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This article by Vickie Schlegel was published in U.S. 1 Newspaper
on November 24, 1999. All rights reserved.
Tales of a Journey, From a Sacred Realm
The gritty streets of Newark seem an unlikely location
to discover a thriving outpost of a disappearing Asian culture —
an ancient culture, steeped in spirituality and ritual, whose home
is at the "roof of the world" some 7,500 miles away. Yet
unlikely, the surprising Newark Museum does indeed house the largest
repository of Tibetan artifacts in the Western hemisphere. And on
Friday, November 26, the museum will recreate the spirit of a lively
traditional Tibetan festival as part of its ongoing major exhibition,
"From the Sacred Realm: Treasures of Tibetan Art," which
on view through January 20.
How did this rare collection — over 1,000 objects encompassing
every facet of Tibetan life — find its way to Newark? It was a
chance shipboard meeting in 1910 that led to the Newark Museum’s first
Tibetan acquisitions. Edward Crane, a founding trustee of the then
two-year-old museum, struck up a friendship with an American medical
missionary, Albert Shelton. Shelton was traveling back to America
after six years in Tibet. The destruction of temples during the
border war had provided him with the opportunity to acquire some
items during his stay, which he agreed to lend to the Newark Museum.
After Crane’s death roughly a decade later, Shelton’s family donated
the collection to the museum. The bulk of the holdings grew in the
next 40 years through forays to Tibet by Shelton and three other
along with the treasures later donated by New York financier, C.
This breathtaking exhibition required five years of preparation and
offers over 300 items, including scroll paintings, brass sculpture,
historical photographs, intricate brocade fabrics, and exquisitely
worked silver. The carefully selected items span 12 centuries, and
are among the best the museum owns. "This is when we’re showing
our real masterpieces," says curator Valrae Reynolds, who has
nurtured this collection for 30 years.
Why and how it is that Tibetan art and spiritual traditions are so
extraordinary is a question with no simple answer. As a tribal people
subsisting in the harsh Himalayan environment, Tibetans had, since
time immemorial, imbued their land and the objects they relied on
for their survival with a sense of the sacred. Before Buddhism, the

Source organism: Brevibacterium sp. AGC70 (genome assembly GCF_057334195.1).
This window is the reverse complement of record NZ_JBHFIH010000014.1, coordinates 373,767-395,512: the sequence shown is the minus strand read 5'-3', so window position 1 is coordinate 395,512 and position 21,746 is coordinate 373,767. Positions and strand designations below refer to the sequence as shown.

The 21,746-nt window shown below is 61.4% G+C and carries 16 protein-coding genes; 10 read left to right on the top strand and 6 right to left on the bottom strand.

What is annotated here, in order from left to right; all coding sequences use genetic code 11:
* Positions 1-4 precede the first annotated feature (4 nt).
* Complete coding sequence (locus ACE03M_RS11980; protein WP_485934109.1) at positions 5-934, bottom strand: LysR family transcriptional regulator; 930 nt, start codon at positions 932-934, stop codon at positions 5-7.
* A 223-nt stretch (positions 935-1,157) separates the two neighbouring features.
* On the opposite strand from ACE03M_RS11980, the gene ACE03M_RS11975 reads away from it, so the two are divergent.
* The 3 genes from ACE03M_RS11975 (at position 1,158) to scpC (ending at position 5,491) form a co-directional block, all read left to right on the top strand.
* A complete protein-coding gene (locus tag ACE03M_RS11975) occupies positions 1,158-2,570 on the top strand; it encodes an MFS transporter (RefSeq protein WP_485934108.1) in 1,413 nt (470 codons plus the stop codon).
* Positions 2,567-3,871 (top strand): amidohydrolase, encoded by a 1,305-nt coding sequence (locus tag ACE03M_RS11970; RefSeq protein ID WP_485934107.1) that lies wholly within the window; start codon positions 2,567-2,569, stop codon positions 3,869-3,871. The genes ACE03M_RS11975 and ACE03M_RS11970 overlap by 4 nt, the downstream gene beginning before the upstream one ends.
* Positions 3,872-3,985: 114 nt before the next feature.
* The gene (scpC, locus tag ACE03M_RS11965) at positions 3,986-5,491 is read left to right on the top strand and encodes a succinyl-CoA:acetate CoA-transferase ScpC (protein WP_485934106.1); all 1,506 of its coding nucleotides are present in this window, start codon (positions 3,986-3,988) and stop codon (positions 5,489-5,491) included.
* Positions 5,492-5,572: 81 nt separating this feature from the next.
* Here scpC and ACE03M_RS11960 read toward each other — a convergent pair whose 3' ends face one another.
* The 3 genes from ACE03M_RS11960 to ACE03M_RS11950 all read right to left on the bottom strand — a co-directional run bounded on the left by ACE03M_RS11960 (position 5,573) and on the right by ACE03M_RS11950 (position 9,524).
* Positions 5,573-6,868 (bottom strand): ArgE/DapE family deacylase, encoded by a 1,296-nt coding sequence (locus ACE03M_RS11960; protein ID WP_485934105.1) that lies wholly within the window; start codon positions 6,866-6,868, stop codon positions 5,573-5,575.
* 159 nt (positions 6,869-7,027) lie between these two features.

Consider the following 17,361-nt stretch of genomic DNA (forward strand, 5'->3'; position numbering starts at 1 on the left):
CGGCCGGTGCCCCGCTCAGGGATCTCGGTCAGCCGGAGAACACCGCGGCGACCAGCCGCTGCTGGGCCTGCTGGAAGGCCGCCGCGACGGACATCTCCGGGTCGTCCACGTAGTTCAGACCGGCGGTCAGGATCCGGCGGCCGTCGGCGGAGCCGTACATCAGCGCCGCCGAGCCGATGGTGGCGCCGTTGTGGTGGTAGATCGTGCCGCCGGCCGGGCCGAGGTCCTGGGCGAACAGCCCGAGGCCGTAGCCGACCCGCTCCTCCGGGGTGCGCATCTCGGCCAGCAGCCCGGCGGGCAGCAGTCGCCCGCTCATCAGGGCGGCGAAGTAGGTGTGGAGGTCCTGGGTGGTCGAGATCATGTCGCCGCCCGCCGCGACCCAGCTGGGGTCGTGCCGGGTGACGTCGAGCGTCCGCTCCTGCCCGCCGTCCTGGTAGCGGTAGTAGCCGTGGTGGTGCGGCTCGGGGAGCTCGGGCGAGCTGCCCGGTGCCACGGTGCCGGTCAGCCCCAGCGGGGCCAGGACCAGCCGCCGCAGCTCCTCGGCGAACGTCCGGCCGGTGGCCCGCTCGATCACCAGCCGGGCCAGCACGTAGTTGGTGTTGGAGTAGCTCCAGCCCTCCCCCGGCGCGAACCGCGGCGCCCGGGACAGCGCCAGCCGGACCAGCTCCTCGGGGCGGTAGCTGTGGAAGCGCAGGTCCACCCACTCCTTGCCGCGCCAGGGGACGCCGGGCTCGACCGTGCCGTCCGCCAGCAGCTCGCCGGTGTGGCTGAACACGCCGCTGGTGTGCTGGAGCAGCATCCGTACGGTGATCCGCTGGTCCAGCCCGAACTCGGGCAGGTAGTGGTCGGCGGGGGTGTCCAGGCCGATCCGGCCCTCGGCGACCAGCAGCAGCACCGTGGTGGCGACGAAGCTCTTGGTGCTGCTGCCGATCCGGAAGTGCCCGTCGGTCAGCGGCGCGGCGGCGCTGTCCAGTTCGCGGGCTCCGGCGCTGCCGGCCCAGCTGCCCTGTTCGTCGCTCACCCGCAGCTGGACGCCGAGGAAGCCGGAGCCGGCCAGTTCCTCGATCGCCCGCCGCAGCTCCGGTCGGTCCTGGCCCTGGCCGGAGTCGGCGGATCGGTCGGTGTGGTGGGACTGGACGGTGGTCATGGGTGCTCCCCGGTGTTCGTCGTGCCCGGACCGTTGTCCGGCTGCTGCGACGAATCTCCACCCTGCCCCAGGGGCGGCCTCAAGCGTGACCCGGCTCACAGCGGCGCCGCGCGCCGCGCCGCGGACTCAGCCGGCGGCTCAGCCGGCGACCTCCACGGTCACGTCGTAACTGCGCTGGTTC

region’s tribes were united by a theocracy, which attributed divine
powers to an inherited chiefdom. When Buddhism was introduced in the
early 9th century, it initially coexisted with the indigenous
As it gradually supplanted the native theocracy, reincarnation was
introduced into Buddhism, replacing inheritance as the means for
"From the Sacred Realm" is presented in three sections:
and Valleys" and "Castles and Tents" are on the first
floor; "Courtyards and Temples" are in the upstairs galleries.
In the "Castles and Tents" section visitors will find some
of the masterpieces Reynolds mentions. Three tents, never before
together because of limited space, are the focus of the gallery. Two
are spacious and colorful appliqued festival tents designed to
accommodate Tibetan nobility. The other tent, woven of rough, dark
yak hair, sits low to the ground in stark contrast to the others,
before a photograph of proud-faced nomads who relied on tents like
this one to shelter them from the elements at elevations up to 28,000
You can see such a broad spectrum of Tibetan life thanks to curators
dedicated to acquiring the artifacts of daily living as well as sacred
art. As Reynolds says, "This collection shows the richness of
the culture in all its aspects."
A unique dimension of "From the Sacred Realm" is a commitment
to incorporating present-day Tibetan people amidst the backdrop of
their history. Significantly, the museum has a strong relationship
with two Tibetan monasteries that exist in New Jersey. You can, for
instance, watch a living work of Tibetan art develop right on the
museum’s first floor. Just before entering the "Castles and
area stands the low platform in the Eweson Gallery where Phuntsok
Dorje sits at work. Dorje is a Tibetan artist with a long history
of collaboration with the Newark Museum. On weekends through January
16, he will work from 1 to 4 p.m. on a sacred scroll painting, called
a "tangka," that depicts the Buddhist deity Tara.
With the deity Tara sitting serenely beside him swathed in clouds,
Dorje freely talks to museum visitors about his art. Now a resident
of Manhattan, he was trained in Sikkim in the sacred Tibetan style,
and uses traditional materials as much as possible. Though his present
brushes are store-bought, he has made brush tips from a goat’s fur,
and another from a willing neighbor’s cat’s hair. Dorje must be
to tradition to complete the "tangka" properly, for these
images are believed to embody a living presence. In order to invoke
a sacred presence on cotton cloth, there are strict rules that Tibetan
artists must follow, down to the physical proportions of each deity.
Once his "tangka" is finished, it will join the museum’s
collection. Similar completed examples of scroll paintings in all
of their riotous greens, reds, oranges and blues hang upstairs in
the "Courtyards and Temples" galleries. Their debt to Indian
and Chinese Buddhist art is apparent in both style and content. The